Our recent safety articles have addressed what to do to prevent commonly known causes of fire. Now let us talk about what to do if a fire breaks out. The obvious answer is to get out of the house quickly. But did you realize a fire may spread through the house in as little as two minutes! The window of escape may vanish in the time it takes to find great grandma’s prized necklace. As with many safety themes, preparedness saves lives. Most home fires occur at night after we have gone to bed.
Common reactions to fire are fear, confusion, panic, as well as poor vision due to smoke, contribute to slower response times to “getting out”. Thus, a clear and well-rehearsed escape plan that includes every member of the family is essential. One further caution before moving on to how to escape from the house: Unless the fire is small and well contained do not waste the window of time to get everyone out, by attempting to put the fire out yourself. Call 911 as soon as you are out of the house.
What goes into a good escape plan? Solid escape route tips:
- Draw a map of your home showing all the doors and windows.
- Discuss the plan with all members of the household. Special attention should be given to any member with special needs: Children, Senior citizens, any member with a disability, particularly if they are not ambulatory independently, or have visual or hearing disabilities. Pets are included in the special attention category.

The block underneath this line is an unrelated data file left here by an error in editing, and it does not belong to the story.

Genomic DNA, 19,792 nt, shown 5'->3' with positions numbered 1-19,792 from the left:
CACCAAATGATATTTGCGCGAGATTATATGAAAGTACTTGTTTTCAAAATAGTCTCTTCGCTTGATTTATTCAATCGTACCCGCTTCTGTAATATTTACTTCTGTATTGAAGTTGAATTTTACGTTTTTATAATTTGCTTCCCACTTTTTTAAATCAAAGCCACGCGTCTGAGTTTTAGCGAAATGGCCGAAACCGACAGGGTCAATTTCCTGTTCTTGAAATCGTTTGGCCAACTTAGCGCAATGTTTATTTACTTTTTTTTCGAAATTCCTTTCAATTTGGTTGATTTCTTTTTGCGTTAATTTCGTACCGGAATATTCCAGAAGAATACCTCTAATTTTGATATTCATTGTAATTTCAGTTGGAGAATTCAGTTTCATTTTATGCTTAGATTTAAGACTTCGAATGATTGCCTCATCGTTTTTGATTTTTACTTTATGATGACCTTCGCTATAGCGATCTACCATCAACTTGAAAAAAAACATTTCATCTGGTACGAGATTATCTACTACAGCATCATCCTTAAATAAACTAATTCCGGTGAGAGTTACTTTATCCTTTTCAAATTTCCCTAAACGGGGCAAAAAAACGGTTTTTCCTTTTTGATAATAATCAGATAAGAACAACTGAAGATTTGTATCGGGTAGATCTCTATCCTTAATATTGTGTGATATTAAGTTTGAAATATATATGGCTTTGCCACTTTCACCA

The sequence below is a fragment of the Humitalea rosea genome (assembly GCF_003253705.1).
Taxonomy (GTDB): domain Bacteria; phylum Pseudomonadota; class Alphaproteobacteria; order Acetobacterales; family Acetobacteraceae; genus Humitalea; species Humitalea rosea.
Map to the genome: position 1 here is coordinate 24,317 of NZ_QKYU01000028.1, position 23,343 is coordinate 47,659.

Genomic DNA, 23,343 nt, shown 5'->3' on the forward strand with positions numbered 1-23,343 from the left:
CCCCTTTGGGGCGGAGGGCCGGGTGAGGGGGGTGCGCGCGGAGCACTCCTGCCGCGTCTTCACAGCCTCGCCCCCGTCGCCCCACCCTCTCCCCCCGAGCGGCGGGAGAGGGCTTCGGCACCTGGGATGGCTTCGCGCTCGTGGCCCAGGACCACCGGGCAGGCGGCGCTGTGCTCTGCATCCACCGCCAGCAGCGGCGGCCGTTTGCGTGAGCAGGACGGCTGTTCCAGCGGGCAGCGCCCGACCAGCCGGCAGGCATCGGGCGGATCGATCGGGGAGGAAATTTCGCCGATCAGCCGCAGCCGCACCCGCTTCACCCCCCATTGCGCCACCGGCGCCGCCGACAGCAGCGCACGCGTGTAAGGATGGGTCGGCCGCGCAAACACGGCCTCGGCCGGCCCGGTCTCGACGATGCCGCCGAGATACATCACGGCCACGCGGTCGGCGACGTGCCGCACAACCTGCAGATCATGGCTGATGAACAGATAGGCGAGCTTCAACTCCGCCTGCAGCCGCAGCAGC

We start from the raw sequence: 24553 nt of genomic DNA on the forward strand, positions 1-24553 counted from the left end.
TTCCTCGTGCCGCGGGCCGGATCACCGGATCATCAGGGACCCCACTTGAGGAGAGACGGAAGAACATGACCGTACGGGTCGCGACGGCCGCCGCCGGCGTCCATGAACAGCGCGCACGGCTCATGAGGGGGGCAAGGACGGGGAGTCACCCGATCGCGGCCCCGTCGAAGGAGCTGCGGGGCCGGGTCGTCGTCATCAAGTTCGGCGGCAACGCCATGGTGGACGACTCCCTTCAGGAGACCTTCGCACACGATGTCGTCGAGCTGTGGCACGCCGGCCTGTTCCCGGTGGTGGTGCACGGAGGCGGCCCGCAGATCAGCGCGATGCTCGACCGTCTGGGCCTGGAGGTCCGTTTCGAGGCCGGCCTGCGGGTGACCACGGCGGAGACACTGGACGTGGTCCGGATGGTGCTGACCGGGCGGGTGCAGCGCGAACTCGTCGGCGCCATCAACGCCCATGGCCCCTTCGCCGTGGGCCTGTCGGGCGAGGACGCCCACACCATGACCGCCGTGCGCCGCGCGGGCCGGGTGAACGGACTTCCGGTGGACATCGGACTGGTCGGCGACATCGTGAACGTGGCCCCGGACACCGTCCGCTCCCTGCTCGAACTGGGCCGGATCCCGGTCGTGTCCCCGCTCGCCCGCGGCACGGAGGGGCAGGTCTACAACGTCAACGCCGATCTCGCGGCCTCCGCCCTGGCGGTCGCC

- Know that at least two ways out of every room. Make sure these ways open easily and are not blocked.
- Have an outside meeting place to account for everyone and a safe place to call 911. Examples are a mailbox, a fire hydrant, or a trusted neighbor's home.
- Practice the Plan during the day and during the nighttime. Practice different ways to get out.
- Teach Children how to escape on their own and not to hide because they might be frightened.
- Remember, smoke impairs breathing and vision. Smoke and hot air rise. The best air will be low to the ground. If the area is smoke filled, crawl. Prior to opening a door feel the back of the door for heat.
- Everyone must get out and stay out!
How will you be alerted to a fire, especially if you are asleep?
The answer of course is Smoke Alarms!
Smoke alarms are essential for fire safety in all homes and businesses. According to studies, 25% of installed smoke alarms do not work properly. Make sure yours are working and that you test them every month. This is done by pushing the test button. If you hear a chirping sound, change the batteries. If this does not correct the chirping call the local fire department for advice.
The two most common styles of smoke alarms are hardwired, and battery operated. The hardwired alarms are wired in sync. If one alarm goes off, all the smoke alarms in the home will go off. All homes built after 1992 are required to have hardwired smoke alarms installed during the construction phase. Battery only alarms, work independently of each other, and thus only the alarm that senses the smoke will go off.